But she rejects the anti-economic-globalisation rhetoric espoused by international leaders on both sides of politics, including the UK Labour leader Jeremy Corbyn and the US President Donald Trump. “I just don’t think it’s as simple as that. The idea that globalisation is bad is not how the Labor Party sees it. Australia is a trading nation and we rely on exporting our goods and increasingly our services to the rest of the world and that’s a good thing. [But] the benefits of our prosperity need to be shared with the people who are creating the wealth and that’s the working people of Australia.”


When we first meet, Plibersek, the daughter of migrant Slovenian farmers, greets me wearing a navy suit at her Surry Hills office. She worries I must be cold sitting near the sensor doors that flick open and shut. She offers me a cup of tea to warm me up. Standing in what’s arguably the most citified seat in Australia, and despite the corporate suit, there’s something kind-of-country about Plibersek. And I suspect that’s a plus.

I ask her how the population-dense inner metropolitan seat of Sydney, which covers 44 square kilometres of the city’s prime land and iconic sights, has changed since she won it. “The big change is that people used to move out to the suburbs when they had their second child. But that’s happening less. People are used to living in smaller spaces as they have their family.”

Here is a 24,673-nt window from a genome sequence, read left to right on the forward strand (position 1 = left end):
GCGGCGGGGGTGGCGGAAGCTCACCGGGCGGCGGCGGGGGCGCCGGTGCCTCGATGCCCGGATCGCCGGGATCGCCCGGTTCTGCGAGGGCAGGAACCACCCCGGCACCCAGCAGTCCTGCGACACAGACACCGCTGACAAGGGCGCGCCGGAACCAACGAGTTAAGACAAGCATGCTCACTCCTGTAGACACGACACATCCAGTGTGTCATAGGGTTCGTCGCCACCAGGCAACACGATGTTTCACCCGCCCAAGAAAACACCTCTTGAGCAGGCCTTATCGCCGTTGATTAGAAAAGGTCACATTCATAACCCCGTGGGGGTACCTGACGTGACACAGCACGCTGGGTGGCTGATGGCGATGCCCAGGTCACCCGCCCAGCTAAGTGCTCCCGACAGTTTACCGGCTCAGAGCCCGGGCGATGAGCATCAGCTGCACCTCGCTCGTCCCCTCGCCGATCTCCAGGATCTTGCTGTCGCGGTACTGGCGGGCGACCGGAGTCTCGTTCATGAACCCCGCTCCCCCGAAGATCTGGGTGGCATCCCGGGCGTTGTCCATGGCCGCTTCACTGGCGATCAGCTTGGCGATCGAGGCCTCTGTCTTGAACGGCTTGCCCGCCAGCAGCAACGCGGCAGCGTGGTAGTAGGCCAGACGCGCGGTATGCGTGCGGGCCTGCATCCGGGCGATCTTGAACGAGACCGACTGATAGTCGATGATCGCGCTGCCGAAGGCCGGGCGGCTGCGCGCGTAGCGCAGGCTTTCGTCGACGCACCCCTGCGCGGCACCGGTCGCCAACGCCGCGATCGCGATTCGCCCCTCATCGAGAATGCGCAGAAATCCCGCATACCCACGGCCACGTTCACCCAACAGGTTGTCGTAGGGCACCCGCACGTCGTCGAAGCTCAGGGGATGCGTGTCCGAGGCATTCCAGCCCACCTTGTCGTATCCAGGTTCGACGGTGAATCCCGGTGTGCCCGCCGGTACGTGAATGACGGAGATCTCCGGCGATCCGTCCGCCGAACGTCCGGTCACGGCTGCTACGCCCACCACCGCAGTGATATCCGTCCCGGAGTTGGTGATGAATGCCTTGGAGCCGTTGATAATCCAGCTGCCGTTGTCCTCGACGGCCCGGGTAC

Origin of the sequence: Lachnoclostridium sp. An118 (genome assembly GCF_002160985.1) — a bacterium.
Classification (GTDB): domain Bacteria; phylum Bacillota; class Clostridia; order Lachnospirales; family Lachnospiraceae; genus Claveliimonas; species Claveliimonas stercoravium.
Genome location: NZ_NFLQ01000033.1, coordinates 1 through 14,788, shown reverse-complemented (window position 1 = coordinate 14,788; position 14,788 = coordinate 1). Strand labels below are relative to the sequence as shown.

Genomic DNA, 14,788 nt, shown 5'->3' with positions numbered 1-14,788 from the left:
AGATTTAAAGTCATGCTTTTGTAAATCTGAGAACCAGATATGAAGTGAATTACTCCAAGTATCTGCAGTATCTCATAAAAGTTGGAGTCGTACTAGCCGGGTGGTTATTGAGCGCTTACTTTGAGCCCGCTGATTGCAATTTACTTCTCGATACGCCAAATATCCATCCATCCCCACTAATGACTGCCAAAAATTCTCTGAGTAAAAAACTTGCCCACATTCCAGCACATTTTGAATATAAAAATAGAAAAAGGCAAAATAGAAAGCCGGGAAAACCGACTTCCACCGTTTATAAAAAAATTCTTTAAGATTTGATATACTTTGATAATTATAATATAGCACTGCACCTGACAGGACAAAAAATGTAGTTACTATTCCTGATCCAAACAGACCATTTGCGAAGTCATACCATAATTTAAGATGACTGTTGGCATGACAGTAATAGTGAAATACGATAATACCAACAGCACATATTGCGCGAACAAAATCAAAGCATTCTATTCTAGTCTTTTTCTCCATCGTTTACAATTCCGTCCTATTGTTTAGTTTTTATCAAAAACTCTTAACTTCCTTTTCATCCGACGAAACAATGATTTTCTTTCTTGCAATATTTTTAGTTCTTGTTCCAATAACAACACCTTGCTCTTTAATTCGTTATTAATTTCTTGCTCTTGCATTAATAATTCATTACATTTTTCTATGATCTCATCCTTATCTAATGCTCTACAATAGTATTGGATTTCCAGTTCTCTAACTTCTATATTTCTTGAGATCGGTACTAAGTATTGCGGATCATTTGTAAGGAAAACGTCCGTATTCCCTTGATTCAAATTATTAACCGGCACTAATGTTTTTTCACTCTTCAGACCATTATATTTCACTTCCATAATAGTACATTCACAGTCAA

It’s a change that resulted in generational tension recently when a skate park for teenagers proposed for Rushcutters Bay was nixed at Woollahra Council following a backlash from locals supported by the Prime Minister, Malcolm Turnbull. The site in question is in Turnbull’s Wentworth electorate but it’s also close to many of Plibersek’s constituents. Writing as the Member for Wentworth, Turnbull argued that “hard surfaces and concrete structures” were not sympathetic to how the Rushcutters Bay park was currently used. (Disclosure: I signed a petition opposing the skate park, which later, once better informed, I regretted.)

Plibersek, a mother of three who is married to high flying NSW public servant Michael Coutts-Trotter, was incensed by the snub to the politically idealistic teenagers who lobbied Woollahra Council for the skate park.